The Italian Lifestyle

Well, this one looks much easier, doesn’t it?
The history of both the Italian country and its language were probably unknown to you, but the lifestyle must sound really familiar to you, right?
I mean, you already know that we love pasta and pizza, that we have some really nice, world-known brands, be it clothes, cars or food.
You also heard about the dark side of the country: the Mafia, corruption, an overly conservative approach on certain topics.

I mean, you know us in details, right?

Well, let’s see.
Let’s dig deeper than the obvious.

1. Hygiene. Not just a shower.

Before I moved to London, I thought that other countries abroad – beside the Third World ones – had more or less our own hygiene levels. I had travelled abroad before, but in mid level hotels, and these experiences led me to believe that hygiene was the same everywhere.



The Italian attention to hygiene is at least as high as our focus on clothes and looks. I mean, people in London do take showers everyday (most of them) but what is really shocking for us is the difference in the housekeeping. We like our houses to be tidy and shiny, and we do invest a lot of time in cleanings. And not just the women.

CIF is a common brand in Italy too.

2. Food. Beyond stereotypes.

As we said, when people think about Italian food words like pasta and pizza always come out. Sure, they are both Italian creations and real pillars of our cuisine, but, get ready for this, we don’t eat pasta everyday – pizza even less!
Nowadays our needs changed. We don’t need a lot of carbs like our ancestors did, because we no longer work as farmers or bricklayers. Most of us, expecially the immigrants, are white collars, so we need a different diet. We do love pasta but we know that we can’t keep eating it everyday, unless we like to be obese.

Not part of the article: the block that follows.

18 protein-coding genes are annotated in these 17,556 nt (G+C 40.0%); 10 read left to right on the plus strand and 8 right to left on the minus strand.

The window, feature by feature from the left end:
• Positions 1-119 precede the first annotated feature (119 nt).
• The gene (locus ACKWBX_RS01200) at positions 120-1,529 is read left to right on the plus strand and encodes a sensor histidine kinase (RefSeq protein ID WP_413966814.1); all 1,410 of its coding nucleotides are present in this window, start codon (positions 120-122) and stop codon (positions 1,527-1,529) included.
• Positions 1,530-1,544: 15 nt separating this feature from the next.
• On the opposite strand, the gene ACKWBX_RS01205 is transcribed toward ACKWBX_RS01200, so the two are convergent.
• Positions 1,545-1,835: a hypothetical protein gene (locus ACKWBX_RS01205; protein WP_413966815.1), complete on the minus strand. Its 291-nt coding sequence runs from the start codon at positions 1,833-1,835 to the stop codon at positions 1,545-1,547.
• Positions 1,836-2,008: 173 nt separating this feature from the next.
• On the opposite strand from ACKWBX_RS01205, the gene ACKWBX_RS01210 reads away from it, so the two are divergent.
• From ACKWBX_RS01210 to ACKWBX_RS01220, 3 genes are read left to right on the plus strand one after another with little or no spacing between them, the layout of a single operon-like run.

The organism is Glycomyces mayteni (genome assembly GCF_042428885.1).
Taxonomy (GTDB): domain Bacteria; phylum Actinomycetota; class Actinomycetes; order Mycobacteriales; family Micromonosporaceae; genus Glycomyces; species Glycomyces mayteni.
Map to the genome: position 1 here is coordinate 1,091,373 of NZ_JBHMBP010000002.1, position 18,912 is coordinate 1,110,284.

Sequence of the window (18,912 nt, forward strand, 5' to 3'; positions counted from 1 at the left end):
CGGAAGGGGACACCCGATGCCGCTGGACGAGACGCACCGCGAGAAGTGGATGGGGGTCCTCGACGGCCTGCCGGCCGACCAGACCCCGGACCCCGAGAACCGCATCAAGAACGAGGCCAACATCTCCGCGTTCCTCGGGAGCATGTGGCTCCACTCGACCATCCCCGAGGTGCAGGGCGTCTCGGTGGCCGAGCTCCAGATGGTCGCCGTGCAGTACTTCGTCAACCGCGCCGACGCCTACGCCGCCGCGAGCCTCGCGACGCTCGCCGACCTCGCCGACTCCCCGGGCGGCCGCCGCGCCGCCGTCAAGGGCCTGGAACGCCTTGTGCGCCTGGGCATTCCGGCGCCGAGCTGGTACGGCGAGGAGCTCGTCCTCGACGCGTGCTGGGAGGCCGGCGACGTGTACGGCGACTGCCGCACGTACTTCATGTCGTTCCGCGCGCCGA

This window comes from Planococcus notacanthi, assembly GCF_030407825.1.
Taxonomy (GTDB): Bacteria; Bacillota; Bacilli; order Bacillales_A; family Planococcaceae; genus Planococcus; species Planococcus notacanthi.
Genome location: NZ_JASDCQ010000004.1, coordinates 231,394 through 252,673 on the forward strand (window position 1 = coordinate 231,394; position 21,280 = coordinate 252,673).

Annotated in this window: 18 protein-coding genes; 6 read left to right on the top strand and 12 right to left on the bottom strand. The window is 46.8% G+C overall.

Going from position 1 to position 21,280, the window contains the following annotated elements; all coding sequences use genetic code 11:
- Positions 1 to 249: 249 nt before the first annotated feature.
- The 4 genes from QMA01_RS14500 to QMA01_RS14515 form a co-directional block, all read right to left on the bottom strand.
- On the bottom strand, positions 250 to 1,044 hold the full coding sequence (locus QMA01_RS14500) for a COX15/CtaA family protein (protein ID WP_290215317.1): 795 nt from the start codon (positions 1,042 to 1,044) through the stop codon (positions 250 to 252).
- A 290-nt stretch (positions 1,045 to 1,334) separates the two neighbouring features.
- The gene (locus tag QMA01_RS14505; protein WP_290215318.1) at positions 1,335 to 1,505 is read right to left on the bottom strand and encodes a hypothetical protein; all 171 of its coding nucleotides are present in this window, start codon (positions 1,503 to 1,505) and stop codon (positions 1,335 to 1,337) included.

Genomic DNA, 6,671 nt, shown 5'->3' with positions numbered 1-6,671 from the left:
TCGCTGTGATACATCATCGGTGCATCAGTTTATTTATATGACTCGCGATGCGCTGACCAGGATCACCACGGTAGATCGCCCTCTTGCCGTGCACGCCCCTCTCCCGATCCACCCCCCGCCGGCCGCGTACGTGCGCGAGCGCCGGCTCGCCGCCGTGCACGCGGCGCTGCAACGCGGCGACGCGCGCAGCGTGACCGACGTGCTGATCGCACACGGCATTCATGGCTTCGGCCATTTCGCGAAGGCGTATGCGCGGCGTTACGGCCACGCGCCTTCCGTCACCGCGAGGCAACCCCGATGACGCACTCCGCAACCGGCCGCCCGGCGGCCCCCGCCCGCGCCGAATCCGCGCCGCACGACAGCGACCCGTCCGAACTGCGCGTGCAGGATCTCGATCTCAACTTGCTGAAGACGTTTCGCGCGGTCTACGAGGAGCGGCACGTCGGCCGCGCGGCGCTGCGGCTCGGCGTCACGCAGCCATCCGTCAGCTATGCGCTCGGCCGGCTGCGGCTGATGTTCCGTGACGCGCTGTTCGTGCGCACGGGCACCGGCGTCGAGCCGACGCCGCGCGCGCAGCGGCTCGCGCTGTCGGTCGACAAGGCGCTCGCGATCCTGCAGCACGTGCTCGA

The same goes with breakfast. The traditional Italian breakfast – including milk, carbs like bread or biscuits, coffe and other sweet foods – is no longer the only type. People are getting more and more open to different approaches, while doctors keep saying that a rich breakfast is important for our body. We do prefer a sweet breakfast, but that doesn’t include just an espresso, as some believe.

Also, the younger generations are really open to foreign food. The American one became popular through movies, and now Asian food is on the rise, expecially sushi. Modern days, buddy!

We LOVE our espresso. No other type of coffee is contemplated.

3. Italian families. In 2020.

No, we are not talking about those families. I know you. You do love The Godfather, don’t you? Such a masterpiece. Set right after World War 2. Like…75 years ago?
Well, a lot of things changed since those days. And not just in the Italian American Mafia, as shown in the HBO series The Sopranos.

Italian families have the reputation to be really large and close-knit, even clingy. Well, maybe they used to be, but in 2020 families are much smaller (our population is steadily decreasing due to low birth rate and emigration) and there is a lot more attention on work, expecially because our economy is fragile and it doesn’t guarantee a decent life to everyone. Often this leads to a forced cohabitation between old parents and their now adult children, which is not at all dued to the mama-boy stereotype but to economic difficulties.

Basically Italian families in 2020 are still more close-knit than the average family abroad, but this is due mostly to necessity than clinginess. And of course they are getting more and more open to mixed marriages and LGBT rights.

Just add a forty-something son/daughter. And there you go!

Published by Aniello Troiano

Hi! I am a 28 years old Italian teacher. I have been training in International House London with the full-time Italian CLTA (Certificate in Language Teaching to Adults). I have a Master's Degree in History (Middle Ages and Renaissance) and a Bachelor's Degree in Modern (Italian) Literature. I published three books, but unfortunately they haven't been translated. Not yet, at least! ;)

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